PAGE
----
‘Beautiful World’ quilt show

Town features 56 entries

Farragut resident Lisa Tate shows the quilt her mother handmade based on the work of French artist Henri Matisse. It is just one of 56 that will be displayed this weekend.
Nothing says family quite like heirlooms passed down from generation to generation, and several Farragut residents are sharing their precious treasures with the community this weekend at the Town’s inaugural “Beautiful World — One Quilt at a Time” quilt show.

Among the 56 entries are four from former Town of Farragut Alderman Jeff Dobson and his brothers, Jerry and Ken, whose mother and grandmother were prolific quilt makers, and one from Farragut resident Lisa Tate, whose mother was a master of many handmade craft forms.

Winnowing down the choices was a hard task for the Dobsons, because the families have more than 30 complete quilts from the many completed by their mother, Margaret Dobson, and grandmother, Mamie Cleo Cagle Tippens, also known as “Mama.”

The brothers and their wives displayed many of the completed pieces in Jeff and Dana Dobson’s Montgomery Cove home late last month. They range from simple patterns to those of increasing complexity using a seemingly endless supply of fabrics.

“They saved everything and used everything,” Jeff Dobson said of the materials, which included coat and jacket scraps, children and adult clothing, curtains, seed sacks and some “strange pieces of fabric” of unknown origin.

He described one unusual “heavy wool quilt from obviously hard, cold times … made from discarded old overcoats.”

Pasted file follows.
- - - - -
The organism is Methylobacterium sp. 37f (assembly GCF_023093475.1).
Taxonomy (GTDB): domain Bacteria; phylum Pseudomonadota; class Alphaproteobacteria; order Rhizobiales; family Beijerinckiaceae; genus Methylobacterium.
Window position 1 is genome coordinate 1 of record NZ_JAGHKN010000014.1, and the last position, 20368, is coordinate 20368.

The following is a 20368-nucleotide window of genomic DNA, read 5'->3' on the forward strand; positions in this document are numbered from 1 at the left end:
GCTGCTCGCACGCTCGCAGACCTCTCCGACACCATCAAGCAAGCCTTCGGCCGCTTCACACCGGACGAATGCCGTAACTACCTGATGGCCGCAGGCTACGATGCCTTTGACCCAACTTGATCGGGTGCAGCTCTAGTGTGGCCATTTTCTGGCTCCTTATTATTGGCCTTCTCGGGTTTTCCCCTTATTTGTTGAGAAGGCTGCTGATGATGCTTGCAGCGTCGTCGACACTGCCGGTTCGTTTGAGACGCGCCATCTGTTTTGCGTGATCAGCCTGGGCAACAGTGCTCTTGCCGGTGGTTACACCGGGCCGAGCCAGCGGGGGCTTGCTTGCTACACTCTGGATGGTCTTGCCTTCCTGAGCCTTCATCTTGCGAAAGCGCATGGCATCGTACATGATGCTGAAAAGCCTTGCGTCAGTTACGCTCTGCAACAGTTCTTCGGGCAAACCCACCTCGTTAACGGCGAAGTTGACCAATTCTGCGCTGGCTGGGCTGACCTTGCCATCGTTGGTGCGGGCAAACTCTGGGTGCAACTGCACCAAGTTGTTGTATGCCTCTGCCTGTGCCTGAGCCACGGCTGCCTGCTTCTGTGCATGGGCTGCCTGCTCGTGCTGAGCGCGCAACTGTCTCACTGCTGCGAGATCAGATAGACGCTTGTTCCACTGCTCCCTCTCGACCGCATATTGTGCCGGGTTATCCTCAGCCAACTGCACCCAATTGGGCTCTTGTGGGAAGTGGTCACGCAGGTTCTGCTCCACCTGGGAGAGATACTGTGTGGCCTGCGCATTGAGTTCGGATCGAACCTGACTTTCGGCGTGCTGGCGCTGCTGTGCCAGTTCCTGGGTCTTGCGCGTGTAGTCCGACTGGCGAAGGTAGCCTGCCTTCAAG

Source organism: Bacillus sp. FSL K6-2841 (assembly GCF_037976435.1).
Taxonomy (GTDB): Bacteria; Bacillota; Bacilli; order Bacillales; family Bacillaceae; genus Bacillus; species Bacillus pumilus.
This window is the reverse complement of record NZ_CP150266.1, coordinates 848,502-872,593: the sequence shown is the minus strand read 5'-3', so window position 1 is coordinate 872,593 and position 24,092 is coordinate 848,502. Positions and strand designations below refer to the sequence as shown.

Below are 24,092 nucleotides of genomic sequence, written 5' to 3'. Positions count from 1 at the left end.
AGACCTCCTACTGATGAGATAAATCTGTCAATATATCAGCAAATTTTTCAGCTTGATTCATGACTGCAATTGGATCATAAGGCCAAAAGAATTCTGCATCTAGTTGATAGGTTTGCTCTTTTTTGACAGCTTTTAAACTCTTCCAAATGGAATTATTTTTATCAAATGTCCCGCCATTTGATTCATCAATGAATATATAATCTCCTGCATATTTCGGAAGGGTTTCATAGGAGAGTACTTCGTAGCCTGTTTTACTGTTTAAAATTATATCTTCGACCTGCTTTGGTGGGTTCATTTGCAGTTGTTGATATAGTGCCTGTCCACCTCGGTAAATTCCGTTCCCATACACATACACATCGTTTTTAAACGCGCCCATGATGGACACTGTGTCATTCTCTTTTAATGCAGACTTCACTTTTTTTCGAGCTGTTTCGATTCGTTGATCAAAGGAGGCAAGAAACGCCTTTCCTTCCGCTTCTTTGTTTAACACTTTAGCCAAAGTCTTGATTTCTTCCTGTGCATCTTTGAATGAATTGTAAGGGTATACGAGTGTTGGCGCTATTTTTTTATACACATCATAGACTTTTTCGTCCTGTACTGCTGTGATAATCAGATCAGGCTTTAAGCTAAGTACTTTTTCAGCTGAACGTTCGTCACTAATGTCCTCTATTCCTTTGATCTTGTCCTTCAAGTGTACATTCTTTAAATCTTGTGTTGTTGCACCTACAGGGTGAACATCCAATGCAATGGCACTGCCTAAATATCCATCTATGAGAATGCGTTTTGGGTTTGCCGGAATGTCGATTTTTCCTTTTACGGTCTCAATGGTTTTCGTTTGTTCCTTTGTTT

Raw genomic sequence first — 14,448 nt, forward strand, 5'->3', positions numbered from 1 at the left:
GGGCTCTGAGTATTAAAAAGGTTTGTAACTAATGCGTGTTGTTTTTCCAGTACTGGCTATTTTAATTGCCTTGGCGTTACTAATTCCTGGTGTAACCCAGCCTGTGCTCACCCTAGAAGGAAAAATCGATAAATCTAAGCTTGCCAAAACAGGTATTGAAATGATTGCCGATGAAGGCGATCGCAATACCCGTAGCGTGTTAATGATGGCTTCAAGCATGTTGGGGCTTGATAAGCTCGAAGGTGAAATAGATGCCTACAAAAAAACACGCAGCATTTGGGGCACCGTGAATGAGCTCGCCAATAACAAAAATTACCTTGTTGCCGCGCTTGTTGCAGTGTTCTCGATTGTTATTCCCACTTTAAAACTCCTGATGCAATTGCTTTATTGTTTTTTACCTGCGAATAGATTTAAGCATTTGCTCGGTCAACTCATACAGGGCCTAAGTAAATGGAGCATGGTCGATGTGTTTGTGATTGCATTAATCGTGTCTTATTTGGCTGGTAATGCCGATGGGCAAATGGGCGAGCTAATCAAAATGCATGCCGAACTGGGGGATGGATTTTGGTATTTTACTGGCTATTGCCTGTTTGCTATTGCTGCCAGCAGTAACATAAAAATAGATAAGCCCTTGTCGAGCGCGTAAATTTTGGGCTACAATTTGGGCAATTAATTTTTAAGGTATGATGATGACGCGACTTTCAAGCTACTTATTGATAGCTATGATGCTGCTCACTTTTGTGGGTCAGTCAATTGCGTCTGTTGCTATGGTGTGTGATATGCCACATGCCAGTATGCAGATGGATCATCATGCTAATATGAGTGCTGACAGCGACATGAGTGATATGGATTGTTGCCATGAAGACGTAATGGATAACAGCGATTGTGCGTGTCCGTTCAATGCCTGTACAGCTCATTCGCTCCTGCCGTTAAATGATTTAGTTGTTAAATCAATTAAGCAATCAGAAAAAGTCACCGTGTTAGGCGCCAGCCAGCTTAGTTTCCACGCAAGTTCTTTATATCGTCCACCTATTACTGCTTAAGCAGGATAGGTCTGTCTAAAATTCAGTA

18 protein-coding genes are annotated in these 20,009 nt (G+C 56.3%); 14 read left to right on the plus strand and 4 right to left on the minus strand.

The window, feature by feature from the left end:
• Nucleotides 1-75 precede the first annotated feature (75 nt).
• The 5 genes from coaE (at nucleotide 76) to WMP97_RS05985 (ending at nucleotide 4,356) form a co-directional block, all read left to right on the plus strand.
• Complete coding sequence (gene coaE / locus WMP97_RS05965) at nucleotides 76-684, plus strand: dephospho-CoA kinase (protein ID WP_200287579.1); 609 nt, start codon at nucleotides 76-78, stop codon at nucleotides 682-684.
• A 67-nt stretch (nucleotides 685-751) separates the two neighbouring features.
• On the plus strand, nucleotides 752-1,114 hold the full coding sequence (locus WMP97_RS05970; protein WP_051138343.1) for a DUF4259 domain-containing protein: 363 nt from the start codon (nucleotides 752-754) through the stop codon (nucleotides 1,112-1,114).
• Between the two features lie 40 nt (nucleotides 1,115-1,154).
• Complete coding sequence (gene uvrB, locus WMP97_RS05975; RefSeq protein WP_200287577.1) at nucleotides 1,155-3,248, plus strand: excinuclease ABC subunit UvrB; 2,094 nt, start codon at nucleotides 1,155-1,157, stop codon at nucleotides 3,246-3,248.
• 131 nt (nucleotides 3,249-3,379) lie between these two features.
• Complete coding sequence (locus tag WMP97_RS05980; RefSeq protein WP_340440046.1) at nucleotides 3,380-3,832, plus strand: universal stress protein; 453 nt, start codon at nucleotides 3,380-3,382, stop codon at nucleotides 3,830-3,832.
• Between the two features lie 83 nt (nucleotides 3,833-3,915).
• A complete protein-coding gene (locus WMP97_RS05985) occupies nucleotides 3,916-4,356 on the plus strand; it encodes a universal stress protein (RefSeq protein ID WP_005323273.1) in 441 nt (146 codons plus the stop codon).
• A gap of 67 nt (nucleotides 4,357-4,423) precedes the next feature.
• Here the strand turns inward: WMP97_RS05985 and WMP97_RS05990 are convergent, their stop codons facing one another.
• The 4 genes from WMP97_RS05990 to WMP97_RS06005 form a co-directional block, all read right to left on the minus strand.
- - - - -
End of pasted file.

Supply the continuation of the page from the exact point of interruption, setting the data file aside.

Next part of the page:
Tate’s late mother, Phyliss Sink, who lived in Cleveland, was prolific as well, although she did it all on her own. She not only sewed a variety of quilts, but she also made other types of crocheted afghans and blankets, figurines, dolls, teddy bears and clothes — all despite crippling arthritis.

While Tate had submitted two quilts for the Show’s consideration, the one selected is an unusual piece made up entirely of appliqued squares based on the art of French artist Henri Matisse. “I requested it,” Tate said of the project. “Matisse’s art is among my favorites — especially his (cut paper collage).”

The Matisse quilt was just one example of Sink’s generosity.

“Most of what she made, she gave away,” said her daughter.

That inexhaustible generosity was put on full display after her mother died, as Tate asked for her friends and loved ones to bring the items Sink had made in memorial.

Quilt racks laden with blankets lined the room, as did tables filled with handmade Raggedy Ann and Cabbage patch dolls, Christmas ornaments, painted rocks and innumerable other gifts of time and love.

“I know she would have been proud it was all on display,” Tate said.